Peter Beinart on the disturbing blockade of the Gaza strip:
The Conference of Presidents of Major American Jewish Organizations greeted news of the flotilla disaster by repeating a common “pro-Israel” talking point: that Israel only blockades Gaza to prevent Hamas from building rockets that might kill Israeli citizens. If only that were true. In reality, the embargo has a broader and more sinister purpose: to impoverish the people of Gaza, and thus turn them against Hamas. As the Israeli newspaper Haaretz has reported, the Israeli officials in charge of the embargo adhere to what they call a policy of “no prosperity, no development, no humanitarian crisis.” In other words, the embargo must be tight enough to keep the people of Gaza miserable, but not so tight that they starve.
This explains why Israel prevents Gazans from importing, among other things, cilantro, sage, jam, chocolate, French fries, dried fruit, fabrics, notebooks, empty flowerpots and toys, none of which are particularly useful in building Kassam rockets. It’s why Israel bans virtually all exports from Gaza, a policy that has helped to destroy the Strip’s agriculture, contributed to the closing of some 95 percent of its factories, and left more 80 percent of its population dependent on food aid. It’s why Gaza’s fishermen are not allowed to travel more than three miles from the coast, which dramatically reduces their catch. And it’s why Israel prevents Gazan students from studying in the West Bank, a policy recently denounced by 10 winners of the prestigious Israel Prize. There’s a name for all this: collective punishment.
Mark Leon Goldberg on the blockade of medical supplies, and the results:
The World Health Organization seems to be seizing on the spotlight by renewing a call to allow for the unimpeded access into Gaza of medical supplies and technical know-how. From a WHO statement released moments ago:
Hundreds of items of equipment have been waiting to enter Gaza for up to a year, procured by WHO and other organizations, says Mr Tony Laurance, head of WHO’s office for Gaza and the West Bank. These items include CT scanners, x-rays, fluoroscopes, infusion pumps, medical sterilization gasses, laboratory equipment, UPS (uninterrupted power supply) batteries, and spare parts for support systems like elevators.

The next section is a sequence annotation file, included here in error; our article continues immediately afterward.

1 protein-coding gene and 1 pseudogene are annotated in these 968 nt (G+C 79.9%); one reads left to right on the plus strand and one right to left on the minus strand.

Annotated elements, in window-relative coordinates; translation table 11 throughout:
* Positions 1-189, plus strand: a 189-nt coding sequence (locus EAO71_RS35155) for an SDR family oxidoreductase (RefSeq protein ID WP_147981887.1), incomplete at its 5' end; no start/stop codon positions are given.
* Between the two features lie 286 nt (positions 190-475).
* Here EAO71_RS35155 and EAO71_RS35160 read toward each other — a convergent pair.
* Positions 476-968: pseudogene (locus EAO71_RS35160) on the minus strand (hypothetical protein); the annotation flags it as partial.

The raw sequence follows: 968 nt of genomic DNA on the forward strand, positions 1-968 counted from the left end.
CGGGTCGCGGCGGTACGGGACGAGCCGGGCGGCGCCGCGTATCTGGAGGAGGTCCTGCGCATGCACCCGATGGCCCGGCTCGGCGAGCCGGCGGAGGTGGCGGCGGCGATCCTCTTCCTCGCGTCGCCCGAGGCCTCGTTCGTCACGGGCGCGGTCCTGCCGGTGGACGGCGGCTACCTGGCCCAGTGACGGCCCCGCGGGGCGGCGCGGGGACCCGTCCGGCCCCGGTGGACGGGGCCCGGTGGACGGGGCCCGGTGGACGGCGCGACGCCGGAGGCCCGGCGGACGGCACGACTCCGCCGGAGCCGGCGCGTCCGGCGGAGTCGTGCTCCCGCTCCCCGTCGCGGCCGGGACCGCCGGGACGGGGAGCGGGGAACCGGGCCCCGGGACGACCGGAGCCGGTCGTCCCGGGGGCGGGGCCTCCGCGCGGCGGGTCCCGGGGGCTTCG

“It is impossible to maintain a safe and effective healthcare system under the conditions of siege that have been in place now since June 2007,” Mr Laurance says. “It is not enough to simply ensure supplies like drugs and consumables. Medical equipment and spare parts must be available and be properly maintained.”
Gaza’s second biggest hospital, the Gaza-European Hospital, operates without 2 out of its 3 elevators not functioning due to disrepair.
All hospitals have been waiting for over 6 months to get spare parts to repair their main sterilizers.
Spare parts needed for the cardiac catheterization laboratories in the Gaza-European Hospital have been waiting to enter for 6 months.
Daniel Larison on the efficacy – at least in relation to the stated goals:
Th[e] economic and political purpose of the blockade has never been a secret. During Operation Cast Lead, we heard all about how inflicting deprivation and misery on the Gazan population with the siege was intended to turn the population against Hamas>. As I noted at the time, sanctions and embargoes do not cause people to rise up against their rulers, but they do make them resent the people imposing the sanctions and embargoes. Now that the blockade has produced an enormous political disaster, we are supposed to forget about that and focus on arms smuggling that has nothing to do with what the flotilla was attempting to bring to Gaza.
The blockade is a policy aimed at the steady immiseration and deeper impoverishment of Gazans. This not only deflects attention from Hamas’ abuses and misrule, but it also ensures that there will not be enough prosperity in the future to foster any sort of viable political opposition against Hamas. That tells me that Israel is actually quite willing to tolerate a Hamas-run enclave on its doorstep so long as it can keep the people living there poor and dependent.
Poor and dependent?
The great catastrophe is not starvation, but the fact that 80% of the population are charity cases. In OCHA’s eyes, Gaza is not Somalia, but there is a crisis of human dignity there. [...]
Even when it comes to food, [UN’s Office for the Coordination of Humanitarian Affairs (OCHA)] maintained in a study published in August 2009 that Gazans are suffering from what it calls “food insecurity.” According to the organization, 1.1 million of Gaza’s 1.5 million population is food insecure, up from just over half in 2008.
“The main causes of food insecurity are the increase in poverty, the destruction of agricultural assets, and the inflation in prices of key food items,” it wrote.
Operation Cast Lead severely damaged the industrial sector in Gaza, which had already been badly hit by the blockade imposed by Israel in June 2007. According to a study published by the Palestinian Trade Center and the Palestinian Federation of Industries, 44% of a sample of 324 industries in Gaza were totally damaged during the fighting. Those that resumed production afterwards, rehired only 23% of their original work force.
Overall, more than 40% of Gaza’s workforce, amounting to 140,000 people, is unemployed.
That seems to be the result.